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Mohammed Jamal Khalifa
Born (1957-02-01)February 1, 1957
Jeddah, Saudi Arabia
Died January 31, 2007(2007-01-31) (aged 49)

Mohammed Jamal Khalifa (Arabic language: محمد جمال خليفه‎) (1 February 1957 – 31 January 2007) was a Saudi Arabian businessman from Jeddah who married one of Osama bin Laden's sisters.[1]


The first glimpse U.S. authorities had of Khalifa came in 1992, when his alias Barra appeared on a bomb-making manual carried by Ahmed Ajaj who entered the United States on a false passport.[2][3][better source needed]

Khalifa started the Benevolence International Corporation in the Philippines in 1988, apparently to recruit people for the war against the Soviets. The Benevolence International Corporation claimed to be an import-export company. In 1992, that group folded visible operations while another group known as the Islamic Benevolence Committee renamed itself to Benevolence International Foundation.[4]

What was left of the Benevolence International Corporation allegedly gave logistical support to terrorists.[5] The remains of the Benevolence International Corporation have been accused of assisting the 1993 World Trade Center bombing and the Bojinka plot that was foiled in 1995. The U.S. government claims he came to the Philippines to support Abu Sayyaf. Khalifa had married a local woman, Alice "Jameelah" Yabo,[6] and frequently exited and entered the country for "business" reasons. Yabo was the sister of Ahmad al-Hamwi, better known as Abu Omar.[7] Philippines authorities say Khalifa moved money to Abu Sayyaf to pay for supplies, and that Khalifa was frequently in contact with Riduan Isamuddin, aka Hambali.[citation needed]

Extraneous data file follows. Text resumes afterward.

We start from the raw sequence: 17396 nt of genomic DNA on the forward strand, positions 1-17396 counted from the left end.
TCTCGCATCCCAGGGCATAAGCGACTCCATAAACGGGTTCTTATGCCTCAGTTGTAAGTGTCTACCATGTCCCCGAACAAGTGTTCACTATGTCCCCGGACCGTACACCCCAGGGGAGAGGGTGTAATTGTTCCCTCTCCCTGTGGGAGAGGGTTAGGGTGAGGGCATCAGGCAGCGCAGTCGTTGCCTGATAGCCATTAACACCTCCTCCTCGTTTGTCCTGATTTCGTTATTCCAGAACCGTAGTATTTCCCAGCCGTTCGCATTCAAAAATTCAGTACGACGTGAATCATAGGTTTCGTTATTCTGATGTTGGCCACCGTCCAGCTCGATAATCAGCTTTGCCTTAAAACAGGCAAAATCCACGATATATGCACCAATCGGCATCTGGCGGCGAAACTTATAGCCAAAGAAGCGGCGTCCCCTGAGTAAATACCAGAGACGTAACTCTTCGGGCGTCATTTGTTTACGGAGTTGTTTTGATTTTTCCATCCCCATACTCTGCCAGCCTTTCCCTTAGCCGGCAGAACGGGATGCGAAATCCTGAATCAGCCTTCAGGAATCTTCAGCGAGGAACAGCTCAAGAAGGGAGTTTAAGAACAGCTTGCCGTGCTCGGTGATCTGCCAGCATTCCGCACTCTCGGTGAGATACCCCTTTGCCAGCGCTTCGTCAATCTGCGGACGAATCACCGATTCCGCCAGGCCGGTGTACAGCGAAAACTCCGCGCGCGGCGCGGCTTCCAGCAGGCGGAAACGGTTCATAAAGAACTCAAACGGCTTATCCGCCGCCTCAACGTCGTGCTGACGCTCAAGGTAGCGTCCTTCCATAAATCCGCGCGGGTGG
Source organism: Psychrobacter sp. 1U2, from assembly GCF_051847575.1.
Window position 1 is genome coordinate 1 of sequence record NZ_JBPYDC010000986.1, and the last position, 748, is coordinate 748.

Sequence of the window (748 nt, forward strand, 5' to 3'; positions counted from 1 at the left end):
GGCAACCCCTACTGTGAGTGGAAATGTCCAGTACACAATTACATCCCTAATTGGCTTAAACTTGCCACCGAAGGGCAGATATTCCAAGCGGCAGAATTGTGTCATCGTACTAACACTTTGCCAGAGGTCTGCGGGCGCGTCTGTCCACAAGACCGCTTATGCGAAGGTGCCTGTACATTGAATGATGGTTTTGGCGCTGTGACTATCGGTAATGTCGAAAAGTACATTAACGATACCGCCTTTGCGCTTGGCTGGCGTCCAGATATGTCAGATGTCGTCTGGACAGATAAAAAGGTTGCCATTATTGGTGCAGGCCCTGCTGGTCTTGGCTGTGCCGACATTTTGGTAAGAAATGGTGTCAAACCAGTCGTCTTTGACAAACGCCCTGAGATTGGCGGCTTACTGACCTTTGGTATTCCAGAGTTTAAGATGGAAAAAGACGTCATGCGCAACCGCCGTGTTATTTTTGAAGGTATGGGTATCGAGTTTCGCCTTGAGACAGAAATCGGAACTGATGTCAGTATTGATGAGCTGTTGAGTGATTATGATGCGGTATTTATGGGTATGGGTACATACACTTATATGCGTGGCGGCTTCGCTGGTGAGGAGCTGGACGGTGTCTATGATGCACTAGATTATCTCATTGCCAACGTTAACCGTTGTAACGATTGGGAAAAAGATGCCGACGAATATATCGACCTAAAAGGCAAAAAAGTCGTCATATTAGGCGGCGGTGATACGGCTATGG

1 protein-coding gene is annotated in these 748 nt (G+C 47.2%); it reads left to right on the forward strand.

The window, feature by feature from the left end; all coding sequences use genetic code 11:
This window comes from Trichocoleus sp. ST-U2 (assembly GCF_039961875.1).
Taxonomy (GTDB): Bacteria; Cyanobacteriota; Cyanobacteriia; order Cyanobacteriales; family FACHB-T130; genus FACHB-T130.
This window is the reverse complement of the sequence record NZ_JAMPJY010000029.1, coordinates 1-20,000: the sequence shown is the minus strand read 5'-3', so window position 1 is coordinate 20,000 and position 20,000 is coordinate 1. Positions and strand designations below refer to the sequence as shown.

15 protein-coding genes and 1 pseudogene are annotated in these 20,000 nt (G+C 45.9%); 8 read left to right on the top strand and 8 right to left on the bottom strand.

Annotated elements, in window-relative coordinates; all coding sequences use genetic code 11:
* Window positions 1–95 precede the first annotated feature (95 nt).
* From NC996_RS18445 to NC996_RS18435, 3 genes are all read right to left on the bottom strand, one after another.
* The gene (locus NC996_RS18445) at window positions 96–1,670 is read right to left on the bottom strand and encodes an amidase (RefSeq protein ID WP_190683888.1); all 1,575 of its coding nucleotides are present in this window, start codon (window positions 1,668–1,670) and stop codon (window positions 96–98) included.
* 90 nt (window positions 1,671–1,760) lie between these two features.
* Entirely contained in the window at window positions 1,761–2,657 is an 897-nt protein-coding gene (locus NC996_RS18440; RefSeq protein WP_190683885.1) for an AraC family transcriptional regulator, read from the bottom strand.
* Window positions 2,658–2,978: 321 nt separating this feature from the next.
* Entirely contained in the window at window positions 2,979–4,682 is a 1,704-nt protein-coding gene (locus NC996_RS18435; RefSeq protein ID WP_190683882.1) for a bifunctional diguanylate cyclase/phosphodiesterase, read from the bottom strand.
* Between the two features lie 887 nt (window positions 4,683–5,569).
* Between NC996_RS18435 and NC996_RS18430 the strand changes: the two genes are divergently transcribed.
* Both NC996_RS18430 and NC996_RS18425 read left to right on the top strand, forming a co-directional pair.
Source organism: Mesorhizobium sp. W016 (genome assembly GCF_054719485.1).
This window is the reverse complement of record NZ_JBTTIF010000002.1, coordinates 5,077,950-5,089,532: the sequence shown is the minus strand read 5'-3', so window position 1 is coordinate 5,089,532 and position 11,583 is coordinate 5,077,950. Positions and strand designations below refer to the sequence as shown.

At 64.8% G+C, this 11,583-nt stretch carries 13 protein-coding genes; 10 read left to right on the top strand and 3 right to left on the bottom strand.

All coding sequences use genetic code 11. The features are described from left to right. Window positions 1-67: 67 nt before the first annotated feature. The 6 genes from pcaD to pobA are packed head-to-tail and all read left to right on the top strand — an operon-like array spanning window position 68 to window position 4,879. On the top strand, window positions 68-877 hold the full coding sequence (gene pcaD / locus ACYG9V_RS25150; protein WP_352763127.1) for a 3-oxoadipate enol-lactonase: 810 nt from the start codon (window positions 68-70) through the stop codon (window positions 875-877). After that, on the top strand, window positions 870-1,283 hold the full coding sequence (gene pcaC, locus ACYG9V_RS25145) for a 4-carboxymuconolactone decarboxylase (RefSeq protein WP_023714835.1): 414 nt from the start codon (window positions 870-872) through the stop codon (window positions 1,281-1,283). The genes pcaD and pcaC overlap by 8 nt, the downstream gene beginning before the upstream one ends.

Khalifa ran the International Relations and Information Center, where money was embezzled through the bank account of Omar Abu Omar,[8] an employee at the center, to an account under the name of Adel Sabah, an alias of Ramzi Yousef.[9] Khalifa started several other groups, including the Khalifa Trading Industries, which U.S. investigators stated were front organizations.[10] [11][not in citation given][better source needed]

U.S. and Filipino investigators accused Khalifa of once being an important lieutenant of Osama bin Laden's Al-Qaeda organization, which was based in Sudan at the time he allegedly was involved in terrorist plots.[citation needed]

Khalifa was arrested in Saudi Arabia shortly after the September 11, 2001 attacks, but was released without charges being filed. Later that year, he publicly condemned Osama Bin Laden and publicly distanced himself from Al Qaeda.[12]

Other detailsEdit

Khalifa is said to have trained with Osama Bin Laden in the mujahideen camps in Afghanistan during the Soviet war in Afghanistan.[12] His business cards have been found in Yousef's Jersey City, New Jersey apartment. They also have been found in Ramzi Yousef's Manila apartment.[2][better source needed]